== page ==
In the present study, CcEO and CcEOn presented a statistically similar efficacy in the EHT. Previous studies have demonstrated that the inhibition of larvae hatching by Eucalyptus citriodora and Eucalyptus staigeriana essential oils was enhanced by nanoencapsulation with chitosan 1% (RIBEIRO et al., 2014, 2015). In these studies, the concentration of essential oils in nanoemulsions was 36.4%. In the present experimental trial, the concentration of the essential oil of C. citratus in the nanoemulsion was 20%. Possibly, the higher concentration of the encapsulating matrix in relation to the essential oil retained in the polymer system influenced the controlled release process in the aqueous environment of EHT. The diffusion of retained drugs in nanoemulsions occurs when water enters the polymer system resulting in swelling and subsequent release of the encapsulated drugs (DASH et al., 2011).

The essential oil of E. staigeriana (500 mg/kg) was able to reduce egg excretion in the feces of the goats in 76.5% (MACEDO et al., 2010). In goats treated with the essential oil of E. citriodora (500 mg/kg), there was a decrease of 60.3% in the FEC (MACEDO et al., 2011). In sheep, the essential oil of L. sidoides (283 mg/kg) reduced the FEC in 54% (CAMURÇA-VASCONCELOS et al., 2008). In the present study, on day 15 post-treatment, efficacy of CcEO (500 mg/kg) and CcEOn (450 mg/kg) on FEC was 23.9 and 47.0%, respectively. However, the FEC in the control and treated groups did not differ significantly. Similar results were observed when the anthelmintic efficacy of the free and nanoencapsulated essential oil of E. citriodora (250 mg/kg) was evaluated (RIBEIRO et al., 2014). This fact can be explained by the high values of standard deviation found in mean FEC. Besides the egg fecal excretion is a variable measure which is influenced not only by worm burden (FORTES & MOLENTO, 2013).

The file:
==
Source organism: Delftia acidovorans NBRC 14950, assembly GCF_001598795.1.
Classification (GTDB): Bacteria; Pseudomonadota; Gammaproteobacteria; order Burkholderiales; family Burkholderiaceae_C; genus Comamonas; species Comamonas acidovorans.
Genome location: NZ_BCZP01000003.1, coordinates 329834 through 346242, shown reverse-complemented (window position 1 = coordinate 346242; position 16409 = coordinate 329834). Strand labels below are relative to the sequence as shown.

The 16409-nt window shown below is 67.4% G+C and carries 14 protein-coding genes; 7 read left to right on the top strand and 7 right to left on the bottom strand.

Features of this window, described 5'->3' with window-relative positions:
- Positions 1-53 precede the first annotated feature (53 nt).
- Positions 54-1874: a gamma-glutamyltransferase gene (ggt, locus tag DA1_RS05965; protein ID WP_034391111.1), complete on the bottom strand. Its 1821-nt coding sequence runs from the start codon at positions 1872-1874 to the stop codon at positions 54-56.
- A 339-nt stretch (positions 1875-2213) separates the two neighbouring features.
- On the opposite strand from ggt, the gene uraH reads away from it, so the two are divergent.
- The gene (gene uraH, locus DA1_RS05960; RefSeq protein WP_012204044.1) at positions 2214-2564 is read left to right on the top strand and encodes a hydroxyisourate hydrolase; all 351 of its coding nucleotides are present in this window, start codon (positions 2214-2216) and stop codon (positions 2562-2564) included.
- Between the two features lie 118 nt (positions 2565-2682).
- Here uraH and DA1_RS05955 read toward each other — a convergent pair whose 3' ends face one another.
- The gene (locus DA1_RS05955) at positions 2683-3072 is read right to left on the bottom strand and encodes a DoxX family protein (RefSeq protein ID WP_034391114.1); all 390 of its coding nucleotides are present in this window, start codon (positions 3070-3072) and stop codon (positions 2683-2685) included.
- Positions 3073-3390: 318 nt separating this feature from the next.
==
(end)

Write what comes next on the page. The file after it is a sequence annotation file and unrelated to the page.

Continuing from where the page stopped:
Haemonchus contortus is a blood-sucking abomasal nematode with high prevalence and intensity, and is considered the most pathogenic gastrointestinal helminth of small ruminants. In the presented study, CcEOn was able to significantly reduce the parasite load of H. contortus in the controlled test. However, the anthelmintic activity of CcEOn on T. colubriformis was lower in comparison with H. contortus. Similar results were obtained in studies conducted by Mesquita et al. (2013) using E. staigeriana essential oil nanoencapsulated (4% chitosan). There was a reduction of 83.7% on H. contortus parasite load while there was a decrease of 22.3% in the parasite burden of small intestine nematodes. These results can be explained by the bioadhesive properties of chitosan on the abomasal mucosa (SOSNIK et al., 2014). Benefits associated with the bioadhesive property of this polysaccharide include retention of the nanoemulsion in the gastrointestinal tract which improves drug absorption, increases drug bioavailability, and increases drug concentrations in tissues (HEJAZI & AMIJI, 2003; RIBEIRO et al., 2015).